Ode to hydronic boat heating, and Sure Marine Service
It seems appropiate to kick off 2018 with a discussion of heating technology, specifically the diesel-fired hydronic system I installed on Gizmo last year. It was a significant purchase and a major install, but the 66 degree pilothouse temperature seen above certainly made my early December ICW trip a lot more pleasant. I’ll explain why I chose hydronic, detail how the system went together, and profusely praise Sure Marine Service, a marine heating equipment distributor par excellence…
This Weather Underground history graphic is annotated with Gizmo’s locations starting when I rejoined the boat on December 6th at Atlantic Yacht Basin. The air temperature was falling into the 30’s and while many southbound cruisers were heavily bundled and looking glum, I relished the chance to finally try my new boiler in earnest, and soon the boat was a warm, snug shelter. Further proof of concept came a few nights later comfortably weathering a dank and howling Norther in a remote anchorage (I later added to ActiveCaptain), and by the time I left Gizmo at the New Bern Grand Marina, I was quite confident about the system’s heating abilities. (And a boat visit later this month may be quite a followup test given that snow is still visible on the Dock C live cam as I write!)
(Aside: You may notice that this was not an ambitious trip in terms of miles, even solo. While I knew that the days would be short and sometimes harsh, I’m also learning to appreciate a “go slow” cruising style. If you drill into Gizmo’s inReach MapShare tracking you’ll see that I only logged 190 nautical miles during this leg, and achieved a similar snail’s pace from Annapolis down to AYB in October. It means lots of time for boat projects, Panbo work, and sightseeing on the folding ebike I was “researching” a while back, but it also creates more opportunities to notice living aboard discomfort.)
When I researched heating options in late 2016, the goal was a quiet system light enough on battery power that I could use it while moored or anchored, and the Webasto TSL17 I purchased from Sure Marine Service does the trick. Installed in Gizmo’s sound-proofed engine room, it often takes a glance at the Boiler Exhaust temperature above to know if it’s running.
Wiring an EGT Probe to the boat’s existing Maretron TMP100 got me that useful readout, and also note the pleasingly high temperature being measured at the output of the hot water tank that used to be heated with engine coolant or shore power. A major benefit of the hydronic system is ample shower and wash water without running the engine or being tethered to shore power.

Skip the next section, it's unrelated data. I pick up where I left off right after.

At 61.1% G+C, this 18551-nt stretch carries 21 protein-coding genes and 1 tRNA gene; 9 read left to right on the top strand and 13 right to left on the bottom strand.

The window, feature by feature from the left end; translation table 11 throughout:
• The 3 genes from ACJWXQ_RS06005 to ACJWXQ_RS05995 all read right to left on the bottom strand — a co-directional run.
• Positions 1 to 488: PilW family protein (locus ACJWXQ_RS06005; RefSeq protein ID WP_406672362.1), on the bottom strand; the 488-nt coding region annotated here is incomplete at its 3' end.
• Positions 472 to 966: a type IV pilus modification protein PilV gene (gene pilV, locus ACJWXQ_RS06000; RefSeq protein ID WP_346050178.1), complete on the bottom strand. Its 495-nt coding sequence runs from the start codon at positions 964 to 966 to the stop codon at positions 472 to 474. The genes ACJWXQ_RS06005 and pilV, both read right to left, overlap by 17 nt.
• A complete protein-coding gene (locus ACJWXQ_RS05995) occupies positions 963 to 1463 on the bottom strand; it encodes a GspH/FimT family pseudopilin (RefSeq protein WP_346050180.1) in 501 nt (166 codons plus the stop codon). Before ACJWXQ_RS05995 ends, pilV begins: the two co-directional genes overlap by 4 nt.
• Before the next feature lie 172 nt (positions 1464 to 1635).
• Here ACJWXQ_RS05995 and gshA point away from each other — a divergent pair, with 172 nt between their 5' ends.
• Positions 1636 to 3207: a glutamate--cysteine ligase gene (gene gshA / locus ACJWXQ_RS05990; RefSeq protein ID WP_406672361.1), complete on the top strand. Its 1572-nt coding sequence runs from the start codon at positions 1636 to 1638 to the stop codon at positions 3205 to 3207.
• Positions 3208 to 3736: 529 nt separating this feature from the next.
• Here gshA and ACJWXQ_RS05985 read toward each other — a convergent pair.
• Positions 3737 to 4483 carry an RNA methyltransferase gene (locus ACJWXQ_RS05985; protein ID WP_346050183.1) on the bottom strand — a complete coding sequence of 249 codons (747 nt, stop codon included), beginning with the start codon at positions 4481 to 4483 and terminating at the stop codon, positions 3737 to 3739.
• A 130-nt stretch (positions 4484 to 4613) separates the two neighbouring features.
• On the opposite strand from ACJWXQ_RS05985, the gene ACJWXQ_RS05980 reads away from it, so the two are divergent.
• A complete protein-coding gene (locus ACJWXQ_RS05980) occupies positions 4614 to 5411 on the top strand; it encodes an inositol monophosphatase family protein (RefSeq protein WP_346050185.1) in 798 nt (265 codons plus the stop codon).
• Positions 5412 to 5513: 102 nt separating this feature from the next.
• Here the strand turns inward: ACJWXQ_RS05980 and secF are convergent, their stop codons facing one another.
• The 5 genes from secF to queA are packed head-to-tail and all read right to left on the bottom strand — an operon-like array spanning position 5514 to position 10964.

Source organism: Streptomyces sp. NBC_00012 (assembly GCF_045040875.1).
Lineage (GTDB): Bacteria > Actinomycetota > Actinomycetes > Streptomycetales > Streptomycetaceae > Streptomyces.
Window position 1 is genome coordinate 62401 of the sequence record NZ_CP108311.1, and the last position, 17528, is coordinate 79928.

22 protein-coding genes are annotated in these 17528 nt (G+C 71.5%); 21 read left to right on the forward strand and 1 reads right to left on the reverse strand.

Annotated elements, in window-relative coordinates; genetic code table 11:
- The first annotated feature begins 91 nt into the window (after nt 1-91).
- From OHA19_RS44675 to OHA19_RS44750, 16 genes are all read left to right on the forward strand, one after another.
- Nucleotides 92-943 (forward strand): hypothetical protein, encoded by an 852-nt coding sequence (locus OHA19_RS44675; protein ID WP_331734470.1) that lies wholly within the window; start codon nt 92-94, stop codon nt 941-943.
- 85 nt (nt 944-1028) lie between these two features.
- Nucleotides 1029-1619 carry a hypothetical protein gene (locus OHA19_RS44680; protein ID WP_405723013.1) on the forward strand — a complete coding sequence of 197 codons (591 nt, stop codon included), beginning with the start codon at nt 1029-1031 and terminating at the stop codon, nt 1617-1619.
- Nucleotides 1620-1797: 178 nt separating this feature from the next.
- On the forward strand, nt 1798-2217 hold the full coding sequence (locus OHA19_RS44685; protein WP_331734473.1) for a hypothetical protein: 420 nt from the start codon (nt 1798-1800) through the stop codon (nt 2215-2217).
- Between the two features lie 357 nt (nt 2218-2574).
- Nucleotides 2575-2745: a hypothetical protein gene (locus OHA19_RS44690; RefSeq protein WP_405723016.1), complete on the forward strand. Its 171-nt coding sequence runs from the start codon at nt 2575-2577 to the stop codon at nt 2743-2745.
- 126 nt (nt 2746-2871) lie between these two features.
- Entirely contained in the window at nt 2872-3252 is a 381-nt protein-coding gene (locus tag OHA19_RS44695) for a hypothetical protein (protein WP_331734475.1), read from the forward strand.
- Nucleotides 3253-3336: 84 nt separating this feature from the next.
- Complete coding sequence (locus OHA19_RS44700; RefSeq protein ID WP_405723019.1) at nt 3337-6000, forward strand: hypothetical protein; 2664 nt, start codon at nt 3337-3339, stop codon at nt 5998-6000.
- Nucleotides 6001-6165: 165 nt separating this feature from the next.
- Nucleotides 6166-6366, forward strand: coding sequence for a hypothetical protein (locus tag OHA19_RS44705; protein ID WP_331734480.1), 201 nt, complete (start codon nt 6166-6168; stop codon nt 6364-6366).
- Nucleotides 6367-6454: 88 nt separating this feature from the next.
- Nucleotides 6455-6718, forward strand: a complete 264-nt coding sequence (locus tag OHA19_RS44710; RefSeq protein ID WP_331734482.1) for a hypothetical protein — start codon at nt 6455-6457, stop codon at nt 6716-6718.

However, a marine hydronic heating system is not just a boat-size boiler (my little one is also marketed as the Webasto Thermo Top C and apparently used in over a million trucks). Not even close. As suggested in the Sure Marine diagram above, there are many components to even a fairly basic system. For instance, the boiler needs external air for combustion and also an external high temperature exhaust port, with both runs limited in length and total bends. And this diagram — which happens to be quite close to the component system I installed — doesn’t even include the fuel, electric and control subsystems.
Given Gizmo’s vast electronics array — see the Smörgåsboat series for examples — you might think that I have a high tolerance for complexity, but actually I value simple boat systems as a welcome contrast to the work I enjoy. In fact, I might have installed a basic diesel heater or even a tiny wood stove if the boat had an acceptable place to mount either, and I also considered a fairly simple propane-driven forced air heater or fixing the reverse cycle CruiseAir AC unit still installed under the boat’s forward berth (though that wouldn’t satisfy my quiet and marina-independent criteria, especially without a generator).
You’ll find good overviews of boat heating systems in this 2012 Steve D’Antonio Passagemaker article, in this recent SV Cambria blog entry, and — especially if you’re headed to truly high latitudes — at Attainable Adventure Cruising. I also benefited from serious liveaboard and fellow Mainer, Matt Garand, who installed a large Sure-sourced hydronic system and well documented the selection, the preparation, the install, and the performance.
While a modest hydronic heating system made sense for Gizmo and how I use the boat, I was quite reluctant about the cost and complexity until I realized how thoroughly Sure Marine surrounds the various heaters they sell with accessories, information and support. In fact, I purposely put their name in this entry’s title instead of Webasto’s because I think that Sure has much more to do with the total system success.
For instance, I believe it was the very specific and detailed step-by-step manual I collaged above that finally persuaded me that I could install this system myself. Note how the Sure manual writers even explain how and why to use the various sealants they recommend, which they can also supply along with every other piece needed, right down to high quality, double-band hose clamps.
You can get a good sense of what a system like mine entails, and the retail costs, in this TSL17 kit PDF, though I suspect that most orders end up custom like mine, fairly easy to do using a combination of the online shopping cart and phone consultation with the knowledgeable sales desk in Seattle. And you’ll learn below that several important components are not just distributed, but also designed and manufactured by Sure Marine.